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July 1, 1988

Foreign Investment in the Pacific Basin
Private foreign investment activity recently has
experienced atremendous upsurge among the
economies in the Pacific Basin, a region which
comprises North America (the United States and
Canada), East Asia (Japan, China, South Korea,
Taiwan, and Hong Kong), ASEAN (Brunei, Indonesia, Malaysia, Philippines, Singapore, and
Thailand), and Oceania (Australia, New Zealand,
and South Pacific nations). Foreign trade already
is a strong link among these economies. Now,
the growth in both direct investment (that is, investment for the purpose of setting up production
facilities and operations) and in portfolio investment (that is, the purchase of financial assets in
securities markets) among these economies suggests that foreign investment also is beginning to
play an important role in binding these economies together.
Coupled with the rapid growth in foreign investment, new trends in the direction and nature of
investment flows also are emerging. Foreign investment in the Pacific Basin now is more diversified across industries and more multidirectional
across economies than was the case in the past.
This Letter discusses these trends, their impact on
the Pacific Basin economies, and the policy issues they raise.

Foreign investment boom
The growth in private foreign investment, particularly in the more developed Pacific Basin economies, has been spectacular in the last few years.
In 1986 and 1987, for example, analysts estimate
that private foreign investment grew 50 percent.
In the newly-industrialized East Asian economies
of South Korea, Taiwan, and Hong Kong, as well
as in the ASEAN economies, foreign investment
growth was much higher; some countries even
reported growth rates in excess of 100 percent.
In addition to its booming rate of growth, foreign
investment in the Pacific Basin region also has
been remarkable for its new, multidirectional
flow. In the past, American 'and Japanese companies were the primary investors in the region,
and although American investment was somewhat diversified geographically, Japanese in-

vestment tended to concentrate on portfol io
investment in North America.
Today, in contrast, the East Asian, ASEAN, and
Oceanian economies no longer are merely recipients of foreign investment funds, but also are
engaged in foreign investment themselves. The
newly industrialized economies of East Asia, for
example, now have direct investment in North
America, ASEAN, and Oceania, while Australia
and New Zealand have direct investment in
ASEAN and China.
Similarly, the nature of Japanese and North
American foreign investments also has changed.
Japanese investment now encompasses. both
direct and portfolio investment in North America,
as well as direct investment in the whole region.
North American foreign investment now includes
portfolio investment in some countries as well as
direct investment in the whole region.
Another distinction between the type of foreign
investment that is taking place now as opposed
to that which took place in the past is that foreign
investment now is more diversified across industries in the region. In the past, foreign investment
concentrated in the manufacturing and goodsproducing sectors. Today, in addition to manufacturing, North American direct investment encompasses petroleum and services, including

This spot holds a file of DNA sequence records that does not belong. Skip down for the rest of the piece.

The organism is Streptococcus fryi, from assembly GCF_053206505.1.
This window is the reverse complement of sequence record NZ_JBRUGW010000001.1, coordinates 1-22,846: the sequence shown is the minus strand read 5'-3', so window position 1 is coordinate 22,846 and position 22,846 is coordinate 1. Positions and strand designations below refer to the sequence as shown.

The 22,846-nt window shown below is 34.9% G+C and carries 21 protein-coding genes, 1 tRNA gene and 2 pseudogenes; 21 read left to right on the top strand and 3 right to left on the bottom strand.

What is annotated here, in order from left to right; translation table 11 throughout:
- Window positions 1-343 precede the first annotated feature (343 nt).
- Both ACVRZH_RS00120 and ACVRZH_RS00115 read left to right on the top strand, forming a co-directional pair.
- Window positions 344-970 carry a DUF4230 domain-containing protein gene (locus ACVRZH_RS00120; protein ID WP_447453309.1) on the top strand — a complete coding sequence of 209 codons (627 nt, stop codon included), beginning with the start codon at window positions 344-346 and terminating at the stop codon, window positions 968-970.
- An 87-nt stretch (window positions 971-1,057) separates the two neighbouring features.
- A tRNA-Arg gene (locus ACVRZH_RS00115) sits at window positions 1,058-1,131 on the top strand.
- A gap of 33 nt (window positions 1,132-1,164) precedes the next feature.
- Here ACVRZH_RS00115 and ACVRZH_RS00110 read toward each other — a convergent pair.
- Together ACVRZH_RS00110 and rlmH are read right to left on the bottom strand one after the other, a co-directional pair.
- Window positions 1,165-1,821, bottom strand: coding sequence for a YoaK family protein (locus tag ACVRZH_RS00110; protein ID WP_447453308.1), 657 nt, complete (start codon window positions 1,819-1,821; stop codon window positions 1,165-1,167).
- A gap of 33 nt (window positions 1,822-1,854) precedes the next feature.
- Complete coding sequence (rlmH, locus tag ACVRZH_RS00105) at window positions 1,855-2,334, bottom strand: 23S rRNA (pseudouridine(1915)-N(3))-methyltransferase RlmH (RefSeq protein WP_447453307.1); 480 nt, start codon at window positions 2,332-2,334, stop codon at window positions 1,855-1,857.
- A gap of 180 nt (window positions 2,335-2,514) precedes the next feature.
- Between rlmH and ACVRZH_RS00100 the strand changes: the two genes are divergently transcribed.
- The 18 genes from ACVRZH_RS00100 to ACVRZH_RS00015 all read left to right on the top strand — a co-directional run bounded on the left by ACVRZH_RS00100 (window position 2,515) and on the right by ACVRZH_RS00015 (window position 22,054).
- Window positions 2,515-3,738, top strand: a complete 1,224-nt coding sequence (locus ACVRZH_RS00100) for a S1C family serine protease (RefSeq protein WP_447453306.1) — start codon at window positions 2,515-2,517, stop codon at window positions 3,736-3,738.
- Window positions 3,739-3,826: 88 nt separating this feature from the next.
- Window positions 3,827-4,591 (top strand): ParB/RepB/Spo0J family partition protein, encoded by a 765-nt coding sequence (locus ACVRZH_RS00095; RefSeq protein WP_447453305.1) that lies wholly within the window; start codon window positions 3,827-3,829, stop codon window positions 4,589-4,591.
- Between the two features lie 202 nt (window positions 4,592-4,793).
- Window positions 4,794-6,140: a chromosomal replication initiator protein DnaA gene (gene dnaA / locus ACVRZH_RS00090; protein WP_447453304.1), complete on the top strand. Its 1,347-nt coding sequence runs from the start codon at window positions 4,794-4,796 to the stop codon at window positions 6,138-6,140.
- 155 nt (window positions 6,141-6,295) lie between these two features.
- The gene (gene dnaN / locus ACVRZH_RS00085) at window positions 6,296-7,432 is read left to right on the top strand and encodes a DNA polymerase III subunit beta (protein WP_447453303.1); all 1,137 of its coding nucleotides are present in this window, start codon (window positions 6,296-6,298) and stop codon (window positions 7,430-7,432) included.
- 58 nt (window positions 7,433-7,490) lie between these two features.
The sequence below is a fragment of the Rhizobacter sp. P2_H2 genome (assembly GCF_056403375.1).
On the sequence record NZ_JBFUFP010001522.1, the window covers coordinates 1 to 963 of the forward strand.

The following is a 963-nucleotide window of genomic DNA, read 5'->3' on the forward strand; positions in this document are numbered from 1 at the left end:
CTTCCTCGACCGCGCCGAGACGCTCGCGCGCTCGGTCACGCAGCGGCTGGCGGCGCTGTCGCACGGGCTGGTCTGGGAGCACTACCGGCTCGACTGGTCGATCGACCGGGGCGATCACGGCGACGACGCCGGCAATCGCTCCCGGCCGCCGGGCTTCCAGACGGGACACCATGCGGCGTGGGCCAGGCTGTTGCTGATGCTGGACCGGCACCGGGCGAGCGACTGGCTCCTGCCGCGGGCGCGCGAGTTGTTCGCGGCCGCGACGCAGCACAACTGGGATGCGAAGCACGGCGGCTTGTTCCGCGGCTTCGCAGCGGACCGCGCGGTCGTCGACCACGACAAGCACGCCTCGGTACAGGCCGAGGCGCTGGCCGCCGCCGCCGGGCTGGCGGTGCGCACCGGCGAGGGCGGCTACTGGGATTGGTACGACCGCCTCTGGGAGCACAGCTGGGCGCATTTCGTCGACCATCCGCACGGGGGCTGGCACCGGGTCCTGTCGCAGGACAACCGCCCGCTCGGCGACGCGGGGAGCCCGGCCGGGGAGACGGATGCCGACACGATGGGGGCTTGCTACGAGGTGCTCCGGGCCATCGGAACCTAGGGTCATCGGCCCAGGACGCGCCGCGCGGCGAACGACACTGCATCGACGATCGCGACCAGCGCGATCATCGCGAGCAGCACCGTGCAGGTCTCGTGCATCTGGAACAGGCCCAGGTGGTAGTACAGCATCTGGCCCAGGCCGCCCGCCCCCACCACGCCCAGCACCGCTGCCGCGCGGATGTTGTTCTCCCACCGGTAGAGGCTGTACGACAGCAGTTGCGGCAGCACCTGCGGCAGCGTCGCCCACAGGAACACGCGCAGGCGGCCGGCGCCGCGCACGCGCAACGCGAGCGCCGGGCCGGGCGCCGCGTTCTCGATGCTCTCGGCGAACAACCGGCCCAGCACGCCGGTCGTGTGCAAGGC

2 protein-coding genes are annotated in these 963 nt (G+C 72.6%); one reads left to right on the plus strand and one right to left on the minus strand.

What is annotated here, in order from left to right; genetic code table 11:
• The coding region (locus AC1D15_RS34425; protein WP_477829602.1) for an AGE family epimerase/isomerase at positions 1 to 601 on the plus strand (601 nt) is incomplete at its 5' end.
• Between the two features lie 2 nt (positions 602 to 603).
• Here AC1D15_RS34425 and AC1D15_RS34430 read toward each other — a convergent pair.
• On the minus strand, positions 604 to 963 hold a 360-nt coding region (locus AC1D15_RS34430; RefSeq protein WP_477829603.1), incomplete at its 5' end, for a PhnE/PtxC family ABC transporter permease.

finance and insurance. Similarly, Japanese direct
investment encompasses manufacturing, resource development, real estate, and services.
Oceanian and East Asian foreign investment is in

Why the upsurge?
A number of developments in the last few years
have contributed to the favorable climate for
private foreign investment in the Pacific. First, all
the Pacific Basin economies have experienced
strong economic growth, especially in 1986 and
1987. For example, China, South Korea, Taiwan,
and Hong Kong all reported double-digit or near
double-digit growth in 1987. The ASEAN
economies recovered in 1986, and in 1987,
growth ranged from 3.5 percent for Indonesia

and 8.6 percent for Singapore. Japan, Australia,
and Canada reported growth in the four to five
percent range for the year. The U.S. reported
somewhat slower though still respectable,
growth. The fairly optimistic medium-term ouF
look for growth. These growth rates have stimulated demand for foreign investment in the
region, particularly, among the East Asian and
ASEAN countries, likewise has made foreign
investment in the Pacific Basin more attractive.

Trade imbalances
A second reason for the upsurge in foreign investment has been the emergence of substantial
trade imbalances among countries in the region.
For example, in 1986 and 1987, Japan recorded
current account surpluses of about $80 to $90
billion a year, and Taiwan recorded surpluses of
$15 to $20 billion a year. These surpluses generated substantial foreign exchange reserves for
some countries that were best recycled through
investment in foreign assets. High domestic saving in Japan, in particular, provided funds for
foreign investment.
The currency realignments that took placeafter
September 1985 also contributed to the rapid
growth in foreign investment. The fall of the U.s.
dollar and the rise in the value of the Japanese
yen, coupled with the internationalization and
liberalization of financial services in major markets, have made direct foreign investment in financial companies attractive. Moreover, the rises
in the yen, the Taiwan NT dollar, and the Korean
won (to a lesser extent) have forced firms in these
countries to establish production facilities in
other countries with weaker currencies as away
ofremaining competitive internationally.
Trade barriers, or threatened trade barriers, also
have played a role in encouraging direct investment. Japanese and East Asian newly industrialized countries have invested in production
facilities in the u.s. partly in response to rising
protectionist sentiment here.
New technology and attitudes
New production technology and improvements
in telecommunications and transportation systems also have encouraged foreign investment.